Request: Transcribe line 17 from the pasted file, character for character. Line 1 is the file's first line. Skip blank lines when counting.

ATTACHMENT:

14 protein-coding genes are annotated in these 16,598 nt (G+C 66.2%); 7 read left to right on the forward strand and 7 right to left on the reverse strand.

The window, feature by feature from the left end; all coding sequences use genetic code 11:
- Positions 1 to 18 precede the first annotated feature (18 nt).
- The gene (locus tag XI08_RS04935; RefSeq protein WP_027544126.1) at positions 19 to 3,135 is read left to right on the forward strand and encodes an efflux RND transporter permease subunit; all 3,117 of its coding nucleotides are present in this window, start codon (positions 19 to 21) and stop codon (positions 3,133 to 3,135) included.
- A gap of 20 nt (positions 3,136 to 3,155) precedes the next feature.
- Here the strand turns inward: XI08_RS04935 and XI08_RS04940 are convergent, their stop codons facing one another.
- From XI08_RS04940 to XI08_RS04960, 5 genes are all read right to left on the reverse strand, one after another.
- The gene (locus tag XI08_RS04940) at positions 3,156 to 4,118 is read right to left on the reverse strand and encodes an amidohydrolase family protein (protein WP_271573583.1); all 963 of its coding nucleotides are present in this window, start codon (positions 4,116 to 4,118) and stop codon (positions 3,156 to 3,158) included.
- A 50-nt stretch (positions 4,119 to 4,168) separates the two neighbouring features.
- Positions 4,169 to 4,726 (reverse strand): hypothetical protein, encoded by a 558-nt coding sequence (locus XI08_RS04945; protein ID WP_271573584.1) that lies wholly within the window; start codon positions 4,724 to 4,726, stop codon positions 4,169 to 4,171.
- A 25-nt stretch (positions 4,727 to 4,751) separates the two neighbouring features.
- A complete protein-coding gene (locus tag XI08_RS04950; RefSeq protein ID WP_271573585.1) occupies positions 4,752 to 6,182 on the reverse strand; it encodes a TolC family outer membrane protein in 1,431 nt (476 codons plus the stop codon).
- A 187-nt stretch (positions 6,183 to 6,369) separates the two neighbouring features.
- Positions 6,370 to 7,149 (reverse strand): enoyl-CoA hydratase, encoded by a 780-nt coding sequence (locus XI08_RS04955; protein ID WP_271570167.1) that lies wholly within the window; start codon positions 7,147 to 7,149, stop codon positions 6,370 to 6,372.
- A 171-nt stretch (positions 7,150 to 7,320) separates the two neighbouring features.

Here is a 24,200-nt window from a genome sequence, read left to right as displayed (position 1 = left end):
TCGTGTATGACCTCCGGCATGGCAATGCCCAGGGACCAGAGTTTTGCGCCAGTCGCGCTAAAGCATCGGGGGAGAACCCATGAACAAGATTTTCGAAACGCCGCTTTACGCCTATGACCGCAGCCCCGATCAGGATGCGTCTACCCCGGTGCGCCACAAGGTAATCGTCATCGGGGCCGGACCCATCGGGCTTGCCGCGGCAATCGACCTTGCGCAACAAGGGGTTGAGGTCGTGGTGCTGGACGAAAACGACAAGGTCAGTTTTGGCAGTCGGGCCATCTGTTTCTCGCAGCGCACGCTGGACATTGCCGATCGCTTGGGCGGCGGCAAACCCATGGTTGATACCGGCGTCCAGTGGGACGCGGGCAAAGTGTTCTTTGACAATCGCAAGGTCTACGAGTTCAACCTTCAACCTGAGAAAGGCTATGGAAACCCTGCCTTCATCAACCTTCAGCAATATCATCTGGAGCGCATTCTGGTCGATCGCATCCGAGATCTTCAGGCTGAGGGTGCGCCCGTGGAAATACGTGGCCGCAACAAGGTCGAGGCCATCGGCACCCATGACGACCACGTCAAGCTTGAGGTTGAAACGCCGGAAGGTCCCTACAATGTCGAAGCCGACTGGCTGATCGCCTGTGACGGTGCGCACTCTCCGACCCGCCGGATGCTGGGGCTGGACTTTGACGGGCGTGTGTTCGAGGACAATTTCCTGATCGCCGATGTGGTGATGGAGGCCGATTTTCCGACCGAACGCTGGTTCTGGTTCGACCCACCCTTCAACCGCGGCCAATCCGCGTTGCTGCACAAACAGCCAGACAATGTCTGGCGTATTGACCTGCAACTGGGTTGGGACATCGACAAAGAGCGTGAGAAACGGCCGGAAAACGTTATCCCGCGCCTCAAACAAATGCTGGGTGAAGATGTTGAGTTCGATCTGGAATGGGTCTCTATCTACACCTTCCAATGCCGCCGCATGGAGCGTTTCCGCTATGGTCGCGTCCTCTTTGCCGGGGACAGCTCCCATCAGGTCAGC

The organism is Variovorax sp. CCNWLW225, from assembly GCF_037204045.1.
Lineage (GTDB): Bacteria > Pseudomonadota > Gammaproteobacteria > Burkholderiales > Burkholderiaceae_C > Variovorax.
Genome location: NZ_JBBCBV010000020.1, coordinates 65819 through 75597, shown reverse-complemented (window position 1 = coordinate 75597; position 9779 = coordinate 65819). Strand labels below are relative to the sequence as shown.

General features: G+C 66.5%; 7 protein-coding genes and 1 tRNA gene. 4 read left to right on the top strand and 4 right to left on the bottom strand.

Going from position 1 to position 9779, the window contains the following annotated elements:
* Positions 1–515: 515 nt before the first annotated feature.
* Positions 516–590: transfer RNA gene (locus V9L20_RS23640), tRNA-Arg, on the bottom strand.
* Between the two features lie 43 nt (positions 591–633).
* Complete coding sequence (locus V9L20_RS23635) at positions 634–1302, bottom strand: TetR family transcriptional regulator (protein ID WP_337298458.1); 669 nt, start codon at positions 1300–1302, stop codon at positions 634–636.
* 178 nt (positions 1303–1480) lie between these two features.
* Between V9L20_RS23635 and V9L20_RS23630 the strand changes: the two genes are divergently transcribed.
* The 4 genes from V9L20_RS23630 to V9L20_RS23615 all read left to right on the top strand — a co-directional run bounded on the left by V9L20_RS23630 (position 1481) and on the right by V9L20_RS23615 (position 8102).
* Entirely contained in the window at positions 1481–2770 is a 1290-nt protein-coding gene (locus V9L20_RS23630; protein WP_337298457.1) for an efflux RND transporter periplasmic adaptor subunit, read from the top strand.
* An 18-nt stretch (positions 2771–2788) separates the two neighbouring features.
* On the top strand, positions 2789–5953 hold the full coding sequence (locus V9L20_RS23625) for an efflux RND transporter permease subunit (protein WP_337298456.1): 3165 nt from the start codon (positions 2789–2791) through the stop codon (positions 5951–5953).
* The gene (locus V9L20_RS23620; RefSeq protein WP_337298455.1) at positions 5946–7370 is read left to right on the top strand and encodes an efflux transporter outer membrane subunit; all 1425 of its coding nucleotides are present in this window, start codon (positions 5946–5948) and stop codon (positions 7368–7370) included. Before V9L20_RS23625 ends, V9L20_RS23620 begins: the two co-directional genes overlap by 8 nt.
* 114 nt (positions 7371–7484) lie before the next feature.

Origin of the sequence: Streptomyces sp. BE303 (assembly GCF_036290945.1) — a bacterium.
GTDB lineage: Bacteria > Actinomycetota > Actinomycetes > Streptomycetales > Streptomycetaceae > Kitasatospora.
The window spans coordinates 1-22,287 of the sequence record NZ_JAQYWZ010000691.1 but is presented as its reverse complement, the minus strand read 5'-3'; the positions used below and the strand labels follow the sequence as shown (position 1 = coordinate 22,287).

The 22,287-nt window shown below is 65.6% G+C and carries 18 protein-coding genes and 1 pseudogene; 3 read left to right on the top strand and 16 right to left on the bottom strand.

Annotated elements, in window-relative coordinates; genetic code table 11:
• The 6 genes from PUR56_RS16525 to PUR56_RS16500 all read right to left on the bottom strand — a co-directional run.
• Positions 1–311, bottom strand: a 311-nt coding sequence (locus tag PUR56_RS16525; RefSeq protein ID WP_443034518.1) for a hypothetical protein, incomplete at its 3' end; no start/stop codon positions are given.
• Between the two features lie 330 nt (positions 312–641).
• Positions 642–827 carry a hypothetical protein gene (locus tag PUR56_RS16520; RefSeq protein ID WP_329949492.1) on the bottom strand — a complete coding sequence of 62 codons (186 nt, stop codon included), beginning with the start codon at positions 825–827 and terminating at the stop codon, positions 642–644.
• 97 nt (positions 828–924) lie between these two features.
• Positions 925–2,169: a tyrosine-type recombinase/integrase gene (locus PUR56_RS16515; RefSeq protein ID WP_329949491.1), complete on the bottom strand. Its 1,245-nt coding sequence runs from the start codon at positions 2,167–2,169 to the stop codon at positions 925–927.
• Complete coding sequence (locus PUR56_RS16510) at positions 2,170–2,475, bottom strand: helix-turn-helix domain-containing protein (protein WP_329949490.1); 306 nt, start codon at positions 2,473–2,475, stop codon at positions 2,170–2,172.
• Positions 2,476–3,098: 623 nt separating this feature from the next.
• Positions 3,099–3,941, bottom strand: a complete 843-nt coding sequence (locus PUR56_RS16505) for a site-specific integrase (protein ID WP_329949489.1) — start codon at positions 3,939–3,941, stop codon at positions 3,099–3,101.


TCGTGTATGACCTCCGGCATGGCAATGCCCAGGGACCAGAGTTTTGCGCCAGTCGCGCTAAAGCATCGGGGGAGAACCCATGAACAAGATTTTCGAAACGCCGCTTTACGCCTATGACCGCAGCCCCGATCAGGATGCGTCTACCCCGGTGCGCCACAAGGTAATCGTCATCGGGGCCGGACCCATCGGGCTTGCCGCGGCAATCGACCTTGCGCAACAAGGGGTTGAGGTCGTGGTGCTGGACGAAAACGACAAGGTCAGTTTTGGCAGTCGGGCCATCTGTTTCTCGCAGCGCACGCTGGACATTGCCGATCGCTTGGGCGGCGGCAAACCCATGGTTGATACCGGCGTCCAGTGGGACGCGGGCAAAGTGTTCTTTGACAATCGCAAGGTCTACGAGTTCAACCTTCAACCTGAGAAAGGCTATGGAAACCCTGCCTTCATCAACCTTCAGCAATATCATCTGGAGCGCATTCTGGTCGATCGCATCCGAGATCTTCAGGCTGAGGGTGCGCCCGTGGAAATACGTGGCCGCAACAAGGTCGAGGCCATCGGCACCCATGACGACCACGTCAAGCTTGAGGTTGAAACGCCGGAAGGTCCCTACAATGTCGAAGCCGACTGGCTGATCGCCTGTGACGGTGCGCACTCTCCGACCCGCCGGATGCTGGGGCTGGACTTTGACGGGCGTGTGTTCGAGGACAATTTCCTGATCGCCGATGTGGTGATGGAGGCCGATTTTCCGACCGAACGCTGGTTCTGGTTCGACCCACCCTTCAACCGCGGCCAATCCGCGTTGCTGCACAAACAGCCAGACAATGTCTGGCGTATTGACCTGCAACTGGGTTGGGACATCGACAAAGAGCGTGAGAAACGGCCGGAAAACGTTATCCCGCGCCTCAAACAAATGCTGGGTGAAGATGTTGAGTTCGATCTGGAATGGGTCTCTATCTACACCTTCCAATGCCGCCGCATGGAGCGTTTCCGCTATGGTCGCGTCCTCTTTGCCGGGGACAGCTCCCATCAGGTCAGC